Dematiaceous fungi (black fungi) are a heterogeneous group of fungi present in diverse environments worldwide. Many species in this group are known to cause allergic reactions and potentially fatal diseases in humans and animals, especially in tropical and subtropical climates. This study represents the first survey of dematiaceous fungi in Malaysia and provides observations on their diversity as well as in vitro response to antifungal drugs. Seventy-five strains isolated from various clinical specimens were identified by morphology as well as an internal transcribed spacer (ITS)-based phylogenetic analysis. The combined molecular and conventional approach enabled the identification of three classes of the Ascomycota phylum and 16 genera, the most common being Cladosporium, Cochliobolus and Neoscytalidium. Several of the species identified have not been associated before with human infections. Among 8 antifungal agents tested, the azoles posaconazole (96%), voriconazole (90.7%), ketoconazole (86.7%) and itraconazole (85.3%) showed in vitro activity (MIC ≤ 1 µg/mL) to the largest number of strains, followed by anidulafungin (89.3%), caspofungin (74.7%) and amphotericin B (70.7%). Fluconazole appeared to be the least effective with only 10.7% of isolates showing in vitro susceptibility. Overall, almost half (45.3%) of the isolates showed reduced susceptibility (MIC >1 µg/mL) to at least one antifungal agent, and three strains (one Pyrenochaeta unguis-hominis and two Nigrospora oryzae) showed potential multidrug resistance.
The impacts of global change on tropical forests remain poorly understood. We examined changes in tree growth rates over the past two decades for all species occurring in large (50-ha) forest dynamics plots in Panama and Malaysia. Stem growth rates declined significantly at both forests regardless of initial size or organizational level (species, community or stand). Decreasing growth rates were widespread, occurring in 24-71% of species at Barro Colorado Island, Panama (BCI) and in 58-95% of species at Pasoh, Malaysia (depending on the sizes of stems included). Changes in growth were not consistently associated with initial growth rate, adult stature, or wood density. Changes in growth were significantly associated with regional climate changes: at both sites growth was negatively correlated with annual mean daily minimum temperatures, and at BCI growth was positively correlated with annual precipitation and number of rainfree days (a measure of relative insolation). While the underlying cause(s) of decelerating growth is still unresolved, these patterns strongly contradict the hypothesized pantropical increase in tree growth rates caused by carbon fertilization. Decelerating tree growth will have important economic and environmental implications.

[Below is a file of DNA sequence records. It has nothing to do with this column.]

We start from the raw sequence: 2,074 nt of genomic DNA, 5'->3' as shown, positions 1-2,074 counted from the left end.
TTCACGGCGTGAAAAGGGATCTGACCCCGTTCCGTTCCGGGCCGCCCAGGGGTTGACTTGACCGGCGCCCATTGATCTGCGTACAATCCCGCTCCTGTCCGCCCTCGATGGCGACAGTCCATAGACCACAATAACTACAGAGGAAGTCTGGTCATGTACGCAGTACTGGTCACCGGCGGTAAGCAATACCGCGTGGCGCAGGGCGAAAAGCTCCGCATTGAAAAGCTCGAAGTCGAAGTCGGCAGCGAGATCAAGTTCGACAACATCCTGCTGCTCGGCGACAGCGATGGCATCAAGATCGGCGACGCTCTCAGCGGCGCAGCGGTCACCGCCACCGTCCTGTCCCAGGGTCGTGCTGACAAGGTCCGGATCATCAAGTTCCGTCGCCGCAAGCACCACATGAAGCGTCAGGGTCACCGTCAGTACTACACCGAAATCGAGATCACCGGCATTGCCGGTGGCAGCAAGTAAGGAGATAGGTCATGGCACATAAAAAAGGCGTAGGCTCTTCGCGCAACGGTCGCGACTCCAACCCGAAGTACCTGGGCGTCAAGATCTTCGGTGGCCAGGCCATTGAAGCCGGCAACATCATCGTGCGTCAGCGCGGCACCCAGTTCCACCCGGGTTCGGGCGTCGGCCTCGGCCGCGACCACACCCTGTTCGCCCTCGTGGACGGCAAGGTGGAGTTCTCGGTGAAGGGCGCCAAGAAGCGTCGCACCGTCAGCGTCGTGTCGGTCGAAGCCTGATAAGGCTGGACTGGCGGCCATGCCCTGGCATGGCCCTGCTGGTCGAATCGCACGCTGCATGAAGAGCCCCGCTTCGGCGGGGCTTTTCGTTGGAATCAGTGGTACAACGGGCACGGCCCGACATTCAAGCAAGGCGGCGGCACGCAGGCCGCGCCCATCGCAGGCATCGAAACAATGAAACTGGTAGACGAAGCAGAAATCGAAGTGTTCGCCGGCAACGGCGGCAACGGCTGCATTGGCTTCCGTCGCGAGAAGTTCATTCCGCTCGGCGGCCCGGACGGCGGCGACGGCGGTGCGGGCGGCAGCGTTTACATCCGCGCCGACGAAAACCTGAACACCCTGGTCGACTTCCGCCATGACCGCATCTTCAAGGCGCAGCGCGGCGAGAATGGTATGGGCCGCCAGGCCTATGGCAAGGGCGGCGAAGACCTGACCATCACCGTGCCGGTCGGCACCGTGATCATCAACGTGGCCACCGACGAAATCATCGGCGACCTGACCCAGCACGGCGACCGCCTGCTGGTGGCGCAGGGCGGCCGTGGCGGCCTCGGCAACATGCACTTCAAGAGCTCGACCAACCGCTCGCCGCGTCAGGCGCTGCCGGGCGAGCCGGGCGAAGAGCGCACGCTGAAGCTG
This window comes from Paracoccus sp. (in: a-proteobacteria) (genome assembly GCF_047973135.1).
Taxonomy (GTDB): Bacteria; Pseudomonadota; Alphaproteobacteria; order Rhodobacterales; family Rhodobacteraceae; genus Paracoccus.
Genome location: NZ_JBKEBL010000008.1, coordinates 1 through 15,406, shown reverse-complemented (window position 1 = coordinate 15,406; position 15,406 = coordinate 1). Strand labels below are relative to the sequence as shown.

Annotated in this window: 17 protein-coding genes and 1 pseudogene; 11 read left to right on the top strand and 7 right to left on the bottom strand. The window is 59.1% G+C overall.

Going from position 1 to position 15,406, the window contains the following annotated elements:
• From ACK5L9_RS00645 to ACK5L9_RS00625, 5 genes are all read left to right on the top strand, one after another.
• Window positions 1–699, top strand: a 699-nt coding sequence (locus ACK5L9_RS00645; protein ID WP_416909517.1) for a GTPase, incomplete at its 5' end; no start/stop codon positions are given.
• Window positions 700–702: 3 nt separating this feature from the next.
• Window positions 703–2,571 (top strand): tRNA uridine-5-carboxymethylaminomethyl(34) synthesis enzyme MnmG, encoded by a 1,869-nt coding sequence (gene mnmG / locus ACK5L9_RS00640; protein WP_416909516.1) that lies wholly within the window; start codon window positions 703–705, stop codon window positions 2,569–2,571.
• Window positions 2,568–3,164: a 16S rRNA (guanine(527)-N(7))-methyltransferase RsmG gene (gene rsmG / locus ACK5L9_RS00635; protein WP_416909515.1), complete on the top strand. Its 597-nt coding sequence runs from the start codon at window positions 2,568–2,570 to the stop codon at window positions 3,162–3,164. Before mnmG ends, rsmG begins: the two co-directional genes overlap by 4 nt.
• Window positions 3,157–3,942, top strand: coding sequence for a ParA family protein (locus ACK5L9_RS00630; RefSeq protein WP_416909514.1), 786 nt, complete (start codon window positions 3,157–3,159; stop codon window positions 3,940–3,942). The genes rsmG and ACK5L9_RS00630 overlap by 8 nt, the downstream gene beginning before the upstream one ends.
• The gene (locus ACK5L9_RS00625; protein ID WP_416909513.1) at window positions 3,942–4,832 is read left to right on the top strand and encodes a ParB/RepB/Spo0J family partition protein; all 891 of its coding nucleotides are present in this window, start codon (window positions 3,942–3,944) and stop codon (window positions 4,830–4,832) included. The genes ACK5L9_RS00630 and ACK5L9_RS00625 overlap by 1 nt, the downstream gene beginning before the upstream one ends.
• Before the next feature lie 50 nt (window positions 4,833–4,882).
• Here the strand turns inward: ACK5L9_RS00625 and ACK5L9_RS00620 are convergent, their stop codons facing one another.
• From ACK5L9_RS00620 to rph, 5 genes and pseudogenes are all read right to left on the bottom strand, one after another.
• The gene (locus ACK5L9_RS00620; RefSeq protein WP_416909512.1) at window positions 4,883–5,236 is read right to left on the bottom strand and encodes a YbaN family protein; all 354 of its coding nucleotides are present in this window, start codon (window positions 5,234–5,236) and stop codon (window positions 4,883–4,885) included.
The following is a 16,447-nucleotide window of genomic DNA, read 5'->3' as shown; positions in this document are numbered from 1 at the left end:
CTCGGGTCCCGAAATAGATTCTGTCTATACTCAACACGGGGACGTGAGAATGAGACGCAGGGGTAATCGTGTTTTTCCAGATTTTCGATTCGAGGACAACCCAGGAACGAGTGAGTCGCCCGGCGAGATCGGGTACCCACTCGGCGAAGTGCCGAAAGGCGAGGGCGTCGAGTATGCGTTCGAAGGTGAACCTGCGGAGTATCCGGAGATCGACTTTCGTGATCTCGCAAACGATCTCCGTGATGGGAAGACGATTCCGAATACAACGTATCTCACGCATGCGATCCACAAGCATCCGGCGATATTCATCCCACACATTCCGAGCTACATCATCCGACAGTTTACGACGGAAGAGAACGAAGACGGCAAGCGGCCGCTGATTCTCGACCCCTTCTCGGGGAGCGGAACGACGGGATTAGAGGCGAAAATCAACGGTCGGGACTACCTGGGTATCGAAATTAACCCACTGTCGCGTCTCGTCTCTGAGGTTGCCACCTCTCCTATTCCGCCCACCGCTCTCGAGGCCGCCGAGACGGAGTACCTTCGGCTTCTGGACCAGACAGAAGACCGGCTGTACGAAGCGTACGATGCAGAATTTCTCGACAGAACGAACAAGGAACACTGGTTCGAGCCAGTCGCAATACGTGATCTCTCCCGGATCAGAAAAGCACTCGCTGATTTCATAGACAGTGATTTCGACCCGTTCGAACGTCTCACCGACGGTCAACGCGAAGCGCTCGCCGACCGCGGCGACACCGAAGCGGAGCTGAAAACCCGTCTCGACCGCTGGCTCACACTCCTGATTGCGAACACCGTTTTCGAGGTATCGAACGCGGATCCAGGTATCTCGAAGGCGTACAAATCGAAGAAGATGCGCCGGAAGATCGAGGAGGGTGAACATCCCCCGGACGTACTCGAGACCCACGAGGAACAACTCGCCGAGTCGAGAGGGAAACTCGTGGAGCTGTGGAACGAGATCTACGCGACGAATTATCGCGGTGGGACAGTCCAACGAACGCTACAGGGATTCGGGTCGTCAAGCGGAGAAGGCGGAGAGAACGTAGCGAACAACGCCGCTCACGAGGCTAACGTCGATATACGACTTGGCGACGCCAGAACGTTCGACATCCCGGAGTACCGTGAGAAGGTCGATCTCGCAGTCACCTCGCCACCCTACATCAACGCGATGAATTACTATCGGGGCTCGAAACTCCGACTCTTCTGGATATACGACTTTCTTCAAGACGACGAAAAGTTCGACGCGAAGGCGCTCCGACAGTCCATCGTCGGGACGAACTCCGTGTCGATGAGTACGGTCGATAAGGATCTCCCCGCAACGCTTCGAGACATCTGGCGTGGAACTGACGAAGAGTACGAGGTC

Accurate estimation of tree biomass is necessary to provide realistic values of the carbon stored in the terrestrial biosphere. A recognized source of errors in tree aboveground biomass (AGB) estimation is introduced when individual tree height values (H) are not directly measured but estimated from diameter at breast height (DBH) using allometric equations. In this paper, we evaluate the performance of 12 alternative DBH : H equations and compare their effects on AGB estimation for three tropical forests that occur in contrasting climatic and altitudinal zones. We found that fitting a three-parameter Weibull function using data collected locally generated the lowest errors and bias in H estimation, and that equations fitted to these data were more accurate than equations with parameters derived from the literature. For computing AGB, the introduced error values differed notably among DBH : H allometric equations, and in most cases showed a clear bias that resulted in either over- or under-estimation of AGB. Fitting the three-parameter Weibull function minimized errors in AGB estimates in our study and we recommend its widespread adoption for carbon stock estimation. We conclude that many previous studies are likely to present biased estimates of AGB due to the method of H estimation.